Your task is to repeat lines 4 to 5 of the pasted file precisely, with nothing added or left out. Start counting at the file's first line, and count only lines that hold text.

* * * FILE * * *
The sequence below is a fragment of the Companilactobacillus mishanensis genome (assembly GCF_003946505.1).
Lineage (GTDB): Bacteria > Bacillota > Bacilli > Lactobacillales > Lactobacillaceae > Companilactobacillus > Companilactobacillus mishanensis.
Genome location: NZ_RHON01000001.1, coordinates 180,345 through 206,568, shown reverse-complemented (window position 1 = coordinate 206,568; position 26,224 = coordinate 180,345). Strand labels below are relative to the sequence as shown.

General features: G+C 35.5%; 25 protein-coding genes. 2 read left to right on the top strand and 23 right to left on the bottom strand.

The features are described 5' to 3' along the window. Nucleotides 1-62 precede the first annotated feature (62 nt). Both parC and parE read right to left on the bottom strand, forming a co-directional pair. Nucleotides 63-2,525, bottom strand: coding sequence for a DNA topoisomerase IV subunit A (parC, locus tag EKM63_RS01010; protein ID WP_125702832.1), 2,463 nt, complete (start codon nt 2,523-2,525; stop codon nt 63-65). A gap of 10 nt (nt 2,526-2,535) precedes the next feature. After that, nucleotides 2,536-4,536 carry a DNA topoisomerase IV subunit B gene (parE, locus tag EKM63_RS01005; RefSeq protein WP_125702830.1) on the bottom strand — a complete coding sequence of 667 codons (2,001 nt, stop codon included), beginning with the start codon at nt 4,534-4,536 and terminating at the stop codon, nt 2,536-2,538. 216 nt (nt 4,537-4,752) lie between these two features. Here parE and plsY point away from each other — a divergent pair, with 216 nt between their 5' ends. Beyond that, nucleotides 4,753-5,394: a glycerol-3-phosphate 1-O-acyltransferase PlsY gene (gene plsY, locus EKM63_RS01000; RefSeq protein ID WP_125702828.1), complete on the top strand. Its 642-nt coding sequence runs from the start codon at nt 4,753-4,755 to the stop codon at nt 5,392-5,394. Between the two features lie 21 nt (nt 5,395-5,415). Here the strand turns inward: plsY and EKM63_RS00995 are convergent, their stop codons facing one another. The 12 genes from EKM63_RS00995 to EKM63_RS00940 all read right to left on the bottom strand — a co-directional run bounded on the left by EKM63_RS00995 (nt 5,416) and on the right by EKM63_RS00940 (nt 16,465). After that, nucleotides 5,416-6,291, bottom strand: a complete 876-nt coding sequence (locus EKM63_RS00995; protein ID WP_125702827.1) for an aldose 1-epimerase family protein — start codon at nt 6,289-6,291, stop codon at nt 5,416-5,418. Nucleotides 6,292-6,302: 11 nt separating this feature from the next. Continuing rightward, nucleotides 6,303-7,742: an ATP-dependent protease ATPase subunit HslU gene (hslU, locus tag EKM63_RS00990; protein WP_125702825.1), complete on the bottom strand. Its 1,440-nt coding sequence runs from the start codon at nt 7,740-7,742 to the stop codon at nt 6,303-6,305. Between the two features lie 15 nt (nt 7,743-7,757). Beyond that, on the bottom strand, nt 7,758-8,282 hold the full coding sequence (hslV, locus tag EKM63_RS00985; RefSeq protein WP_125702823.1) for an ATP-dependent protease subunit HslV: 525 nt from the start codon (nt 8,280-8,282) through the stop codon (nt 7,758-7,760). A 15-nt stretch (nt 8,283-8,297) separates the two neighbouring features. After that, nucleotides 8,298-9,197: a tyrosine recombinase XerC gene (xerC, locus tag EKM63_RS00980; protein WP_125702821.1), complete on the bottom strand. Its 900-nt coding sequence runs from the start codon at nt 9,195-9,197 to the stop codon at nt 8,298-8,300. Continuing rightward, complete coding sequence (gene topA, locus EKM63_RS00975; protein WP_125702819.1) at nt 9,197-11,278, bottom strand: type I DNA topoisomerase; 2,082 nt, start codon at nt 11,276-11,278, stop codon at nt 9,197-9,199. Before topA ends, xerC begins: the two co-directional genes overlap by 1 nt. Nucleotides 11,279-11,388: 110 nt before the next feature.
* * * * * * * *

General features: G+C 35.5%; 25 protein-coding genes. 2 read left to right on the top strand and 23 right to left on the bottom strand.

The features are described 5' to 3' along the window. Nucleotides 1-62 precede the first annotated feature (62 nt). Both parC and parE read right to left on the bottom strand, forming a co-directional pair. Nucleotides 63-2,525, bottom strand: coding sequence for a DNA topoisomerase IV subunit A (parC, locus tag EKM63_RS01010; protein ID WP_125702832.1), 2,463 nt, complete (start codon nt 2,523-2,525; stop codon nt 63-65). A gap of 10 nt (nt 2,526-2,535) precedes the next feature. After that, nucleotides 2,536-4,536 carry a DNA topoisomerase IV subunit B gene (parE, locus tag EKM63_RS01005; RefSeq protein WP_125702830.1) on the bottom strand — a complete coding sequence of 667 codons (2,001 nt, stop codon included), beginning with the start codon at nt 4,534-4,536 and terminating at the stop codon, nt 2,536-2,538. 216 nt (nt 4,537-4,752) lie between these two features. Here parE and plsY point away from each other — a divergent pair, with 216 nt between their 5' ends. Beyond that, nucleotides 4,753-5,394: a glycerol-3-phosphate 1-O-acyltransferase PlsY gene (gene plsY, locus EKM63_RS01000; RefSeq protein ID WP_125702828.1), complete on the top strand. Its 642-nt coding sequence runs from the start codon at nt 4,753-4,755 to the stop codon at nt 5,392-5,394. Between the two features lie 21 nt (nt 5,395-5,415). Here the strand turns inward: plsY and EKM63_RS00995 are convergent, their stop codons facing one another. The 12 genes from EKM63_RS00995 to EKM63_RS00940 all read right to left on the bottom strand — a co-directional run bounded on the left by EKM63_RS00995 (nt 5,416) and on the right by EKM63_RS00940 (nt 16,465). After that, nucleotides 5,416-6,291, bottom strand: a complete 876-nt coding sequence (locus EKM63_RS00995; protein ID WP_125702827.1) for an aldose 1-epimerase family protein — start codon at nt 6,289-6,291, stop codon at nt 5,416-5,418. Nucleotides 6,292-6,302: 11 nt separating this feature from the next. Continuing rightward, nucleotides 6,303-7,742: an ATP-dependent protease ATPase subunit HslU gene (hslU, locus tag EKM63_RS00990; protein WP_125702825.1), complete on the bottom strand. Its 1,440-nt coding sequence runs from the start codon at nt 7,740-7,742 to the stop codon at nt 6,303-6,305. Between the two features lie 15 nt (nt 7,743-7,757). Beyond that, on the bottom strand, nt 7,758-8,282 hold the full coding sequence (hslV, locus tag EKM63_RS00985; RefSeq protein WP_125702823.1) for an ATP-dependent protease subunit HslV: 525 nt from the start codon (nt 8,280-8,282) through the stop codon (nt 7,758-7,760). A 15-nt stretch (nt 8,283-8,297) separates the two neighbouring features. After that, nucleotides 8,298-9,197: a tyrosine recombinase XerC gene (xerC, locus tag EKM63_RS00980; protein WP_125702821.1), complete on the bottom strand. Its 900-nt coding sequence runs from the start codon at nt 9,195-9,197 to the stop codon at nt 8,298-8,300. Continuing rightward, complete coding sequence (gene topA, locus EKM63_RS00975; protein WP_125702819.1) at nt 9,197-11,278, bottom strand: type I DNA topoisomerase; 2,082 nt, start codon at nt 11,276-11,278, stop codon at nt 9,197-9,199. Before topA ends, xerC begins: the two co-directional genes overlap by 1 nt. Nucleotides 11,279-11,388: 110 nt before the next feature.